I was writing when the phone rang. A dear friend, the pastor of a large church was calling to ask my opinion about the unusual manifestations of the Spirit that have taken place within the atmosphere of previous revival services.
Perhaps you’re also curious about, and maybe even a little uncomfortable with, the idea that the Holy Spirit might manifest Himself in unconventional ways that don’t always follow a biblical precedent.
As I reminded my friend, we must exercise caution when evaluating what is of God and what is not. A little more fear of the Lord wouldn’t hurt any of us; a false angel of light still spreads his wings and overshadows much of what is called Christianity in our land.
But too often, we rely on rumor when testing spirits, forgetting that satan frequently masterminds the dissemination of false rumors.
And, sometimes, even fear triggers knee-jerk condemnation, especially when the Holy Spirit acts in ways that are new to us. We tend to shy away from things we don’t understand. Read carefully the book of Acts. God moved so spectacularly in the early church that many skeptics missed Him.
In our day, Christians test movements of God by asking if they’re “biblical”. But how you answer that question depends on how you define “biblical”. And therein lies the heart of the controversy.
For some people, a biblical revival is one that replicates events recorded in the Bible. For others, including me, a movement of God is biblical if it operates in harmony with the character of God and the principles found in His Word.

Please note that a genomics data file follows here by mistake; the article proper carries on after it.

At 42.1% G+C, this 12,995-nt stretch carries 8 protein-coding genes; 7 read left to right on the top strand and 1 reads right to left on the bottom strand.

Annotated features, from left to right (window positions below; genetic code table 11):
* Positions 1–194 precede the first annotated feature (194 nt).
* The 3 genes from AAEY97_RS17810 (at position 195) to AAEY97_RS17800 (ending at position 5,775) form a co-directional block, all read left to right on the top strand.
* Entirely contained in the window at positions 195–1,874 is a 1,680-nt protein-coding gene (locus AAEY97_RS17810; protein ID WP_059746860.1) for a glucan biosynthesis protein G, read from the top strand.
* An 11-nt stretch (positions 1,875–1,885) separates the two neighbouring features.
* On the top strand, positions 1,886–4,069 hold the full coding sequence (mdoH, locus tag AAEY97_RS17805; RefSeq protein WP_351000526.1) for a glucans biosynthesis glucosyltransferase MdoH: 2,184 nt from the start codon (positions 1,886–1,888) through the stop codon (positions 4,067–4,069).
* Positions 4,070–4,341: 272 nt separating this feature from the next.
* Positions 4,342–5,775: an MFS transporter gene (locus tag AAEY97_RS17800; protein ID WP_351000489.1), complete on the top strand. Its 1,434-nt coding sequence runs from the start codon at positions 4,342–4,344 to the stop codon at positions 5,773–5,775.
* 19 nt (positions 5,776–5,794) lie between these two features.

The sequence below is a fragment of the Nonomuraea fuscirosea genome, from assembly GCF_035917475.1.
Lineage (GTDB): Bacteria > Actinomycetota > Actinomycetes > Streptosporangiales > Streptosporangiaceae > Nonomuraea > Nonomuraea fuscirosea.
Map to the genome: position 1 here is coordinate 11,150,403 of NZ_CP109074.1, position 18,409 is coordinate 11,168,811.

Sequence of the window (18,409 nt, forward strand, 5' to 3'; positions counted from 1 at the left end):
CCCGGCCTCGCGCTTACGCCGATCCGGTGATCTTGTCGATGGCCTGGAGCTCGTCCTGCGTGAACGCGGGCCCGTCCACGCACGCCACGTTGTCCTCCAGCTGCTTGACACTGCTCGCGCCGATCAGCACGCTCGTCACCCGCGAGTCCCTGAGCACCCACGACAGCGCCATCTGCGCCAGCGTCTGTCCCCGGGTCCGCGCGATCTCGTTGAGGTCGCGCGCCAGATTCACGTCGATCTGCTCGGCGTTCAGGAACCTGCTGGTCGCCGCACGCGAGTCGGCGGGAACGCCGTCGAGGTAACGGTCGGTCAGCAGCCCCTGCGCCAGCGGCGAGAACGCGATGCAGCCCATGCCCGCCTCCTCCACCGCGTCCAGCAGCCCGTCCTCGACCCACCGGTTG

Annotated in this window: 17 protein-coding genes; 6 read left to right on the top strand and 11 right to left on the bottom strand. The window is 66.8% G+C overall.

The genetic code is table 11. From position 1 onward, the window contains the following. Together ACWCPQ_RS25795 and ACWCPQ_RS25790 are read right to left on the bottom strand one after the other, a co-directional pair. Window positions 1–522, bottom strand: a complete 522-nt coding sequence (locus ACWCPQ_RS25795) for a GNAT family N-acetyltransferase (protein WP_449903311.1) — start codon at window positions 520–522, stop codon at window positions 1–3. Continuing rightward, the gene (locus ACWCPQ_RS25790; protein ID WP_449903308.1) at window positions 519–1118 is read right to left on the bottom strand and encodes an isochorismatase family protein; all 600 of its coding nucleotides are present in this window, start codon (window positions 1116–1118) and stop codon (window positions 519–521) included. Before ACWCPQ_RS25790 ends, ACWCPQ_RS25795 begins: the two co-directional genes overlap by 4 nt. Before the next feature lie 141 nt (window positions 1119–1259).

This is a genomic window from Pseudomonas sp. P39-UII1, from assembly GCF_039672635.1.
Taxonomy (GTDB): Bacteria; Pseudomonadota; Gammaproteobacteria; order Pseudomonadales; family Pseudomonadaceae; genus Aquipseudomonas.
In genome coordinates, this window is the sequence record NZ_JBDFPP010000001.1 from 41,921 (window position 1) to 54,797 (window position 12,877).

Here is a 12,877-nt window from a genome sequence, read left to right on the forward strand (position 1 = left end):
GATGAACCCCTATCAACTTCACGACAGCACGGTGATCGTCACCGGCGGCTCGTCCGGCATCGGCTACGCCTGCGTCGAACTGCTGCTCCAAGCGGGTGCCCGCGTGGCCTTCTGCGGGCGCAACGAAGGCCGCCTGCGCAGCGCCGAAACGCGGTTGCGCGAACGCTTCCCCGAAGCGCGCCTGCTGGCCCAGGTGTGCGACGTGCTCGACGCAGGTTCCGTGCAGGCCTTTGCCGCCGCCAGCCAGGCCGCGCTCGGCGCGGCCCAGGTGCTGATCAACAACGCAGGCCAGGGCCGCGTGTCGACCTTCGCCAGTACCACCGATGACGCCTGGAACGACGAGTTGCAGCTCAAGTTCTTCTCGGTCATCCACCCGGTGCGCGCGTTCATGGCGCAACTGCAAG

Have you noticed? The Bible never instructs evangelists to ask prospective converts to bow their heads and close their eyes and repeat a sinner’s prayer? And yet, most evangelists—including Billy Graham—would call this practice “biblical”.
What’s more, the Bible never sets a precedent for offering Sunday school classes, and youth programs, using wafers and grape juice for communion, or even preaching from a pulpit. Jewish rabbis sat down while teaching in the synagogue! Are these things “biblical”? Yes. Can you find chapter and verse for them? No.
Much of what we accept as biblical is not described in the Bible, but is nonetheless in harmony with the character of God and His Word.
America has experienced at least three major revivals since this country was founded, but does that mean God will follow an identical pattern today? Given His power and creativity, I’m expecting God to lead us into new expressions of revival, unlike anything we might expect.
Yes, the unknown is intimidating. But I have a greater fear. I fear missing a genuine move of God. Revival could be taking place all around me, but if I’m looking for something different—something I’ve been taught to expect—I might not see it.
That’s why a narrow definition of “biblical” activity can be so dangerous. Instead of asking “Is such a manifestation of God ever recorded in the Bible?” we ought to be asking, “Is this manifestation in harmony with the character of God and the principles He sets forth in Scripture?
The Pharisees of Jesus’ day were unable to make this distinction. They loved the Scriptures more than they loved the Christ of the Scriptures. We must be careful not to fall into this trap.
On the other hand, we must also attune ourselves to the danger of esteeming the Word too little. So often Christians neglect this priceless gift, not out of laziness or apathy, but out of fear.
Well-meaning, ecclesiastical professionals and teachers have rightfully warned believers of the dangers of misinterpreting Scripture. But many Christians have taken this warning too far. Afraid to search for truth for themselves, they rely on “professional” interpretations.
Above all else, the world needs men and women who have a blazing love for God’s mighty presence. I pray that you are one of them!
Originally published in the March 1998 issue of Reaching Higher